Citation. United States v. Lindstrom, 698 F.2d 1154, 1983)
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Brief Fact Summary.
Defendants, Joanne Lindstrom and Dennis Slater, were convicted of mail fraud and conspiracy to commit mail fraud after they manipulated billings and treatment for a therapy company that they owned.
Synopsis of Rule of Law.
A defendant has to prove that a delay in bringing an indictment was deliberate and prejudicial, but a court can not restrict a defendant’s right to cross-examine witnesses for the purposes of impeachment.
Defendants owned Bay Therapy, Inc. with a third person. Defendants hired a woman who became a key witness to the prosecution. The witness worked with government agents to gather evidence of Defendant’s wrongfully billing and treating patients of the company.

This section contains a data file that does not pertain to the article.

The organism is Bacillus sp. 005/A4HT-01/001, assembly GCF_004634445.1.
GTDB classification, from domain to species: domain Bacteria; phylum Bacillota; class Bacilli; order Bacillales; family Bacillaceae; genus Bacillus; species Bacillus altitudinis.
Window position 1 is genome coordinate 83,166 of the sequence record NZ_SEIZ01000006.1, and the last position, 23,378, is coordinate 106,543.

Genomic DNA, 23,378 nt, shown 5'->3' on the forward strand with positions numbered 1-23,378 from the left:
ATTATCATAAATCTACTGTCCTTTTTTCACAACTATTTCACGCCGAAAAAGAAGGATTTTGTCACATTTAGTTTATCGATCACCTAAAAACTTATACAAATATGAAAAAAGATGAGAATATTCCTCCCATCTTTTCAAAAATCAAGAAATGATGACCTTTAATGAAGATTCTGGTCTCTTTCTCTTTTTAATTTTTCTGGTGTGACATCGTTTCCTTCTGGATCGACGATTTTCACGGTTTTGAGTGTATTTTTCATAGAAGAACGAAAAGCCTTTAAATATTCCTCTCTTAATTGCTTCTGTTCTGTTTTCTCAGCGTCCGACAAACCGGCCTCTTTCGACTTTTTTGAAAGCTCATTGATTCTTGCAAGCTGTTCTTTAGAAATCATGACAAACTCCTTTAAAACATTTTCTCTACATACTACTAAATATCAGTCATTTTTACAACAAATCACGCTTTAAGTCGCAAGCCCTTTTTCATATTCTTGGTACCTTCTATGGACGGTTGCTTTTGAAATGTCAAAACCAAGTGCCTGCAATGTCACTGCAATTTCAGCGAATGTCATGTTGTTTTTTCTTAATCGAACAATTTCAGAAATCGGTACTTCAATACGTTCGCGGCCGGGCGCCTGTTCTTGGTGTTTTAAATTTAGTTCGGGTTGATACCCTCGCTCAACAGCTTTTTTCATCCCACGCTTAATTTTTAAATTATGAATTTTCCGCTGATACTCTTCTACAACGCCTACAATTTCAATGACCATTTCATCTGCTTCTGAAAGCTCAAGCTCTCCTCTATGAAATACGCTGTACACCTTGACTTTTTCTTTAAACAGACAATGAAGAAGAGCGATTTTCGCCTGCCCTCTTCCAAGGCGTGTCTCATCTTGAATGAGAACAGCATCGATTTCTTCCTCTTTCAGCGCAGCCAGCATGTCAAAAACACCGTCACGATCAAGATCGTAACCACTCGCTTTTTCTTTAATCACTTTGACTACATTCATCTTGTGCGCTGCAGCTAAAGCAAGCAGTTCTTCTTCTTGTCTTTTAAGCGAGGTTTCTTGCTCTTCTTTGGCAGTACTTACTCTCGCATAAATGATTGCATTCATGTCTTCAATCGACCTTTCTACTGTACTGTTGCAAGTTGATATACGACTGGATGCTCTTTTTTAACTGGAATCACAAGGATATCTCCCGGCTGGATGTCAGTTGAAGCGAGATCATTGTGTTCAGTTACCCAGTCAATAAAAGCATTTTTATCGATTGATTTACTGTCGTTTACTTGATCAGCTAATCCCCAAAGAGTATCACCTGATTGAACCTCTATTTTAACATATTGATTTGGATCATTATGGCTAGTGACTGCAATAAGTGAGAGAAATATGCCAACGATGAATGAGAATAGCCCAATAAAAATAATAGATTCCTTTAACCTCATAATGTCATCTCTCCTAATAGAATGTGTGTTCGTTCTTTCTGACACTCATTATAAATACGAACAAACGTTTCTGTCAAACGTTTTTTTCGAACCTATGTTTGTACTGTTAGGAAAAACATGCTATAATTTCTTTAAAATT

Two significant issues were presented in this case.
The first issue is whether the three-year delay between the beginning of the investigation and the indictment violated Defendants’ rights to due process and a speedy trial.
The second issue is whether the court’s restrictions on Defendants’ cross-examination violated their due process rights under the Sixth Amendment to the Constitution.
The Court offered holdings for each issue.
Defendants’ rights were not violated by the three-year delay. The Sixth Amendment to the United States Constitution does not apply to preindictment delay. And although there was evidence that the delay prejudiced Defendants’ case, they could not prove that the prosecution deliberately delayed the indictment to gain some type of advantage.
The Court held that the cross-examination restrictions did violate Defendants’ rights. Defendants had a right to delve into the mental state of the witness because their argument was that she was acting out of hatred to Defendants. The witness had a history of exceptionally abnormal behavior in acting out vendettas. The restriction against admitting psychiatric records and limiting cross-examination to prohibit questions of prior questionable conduct were unconstitutional limitations.
The end result is that the Court will always support evidence that is highly relevant to a defendant’s case. The State’s attempts to limit evidence in order to uphold an evidentiary rule will generally be overturned.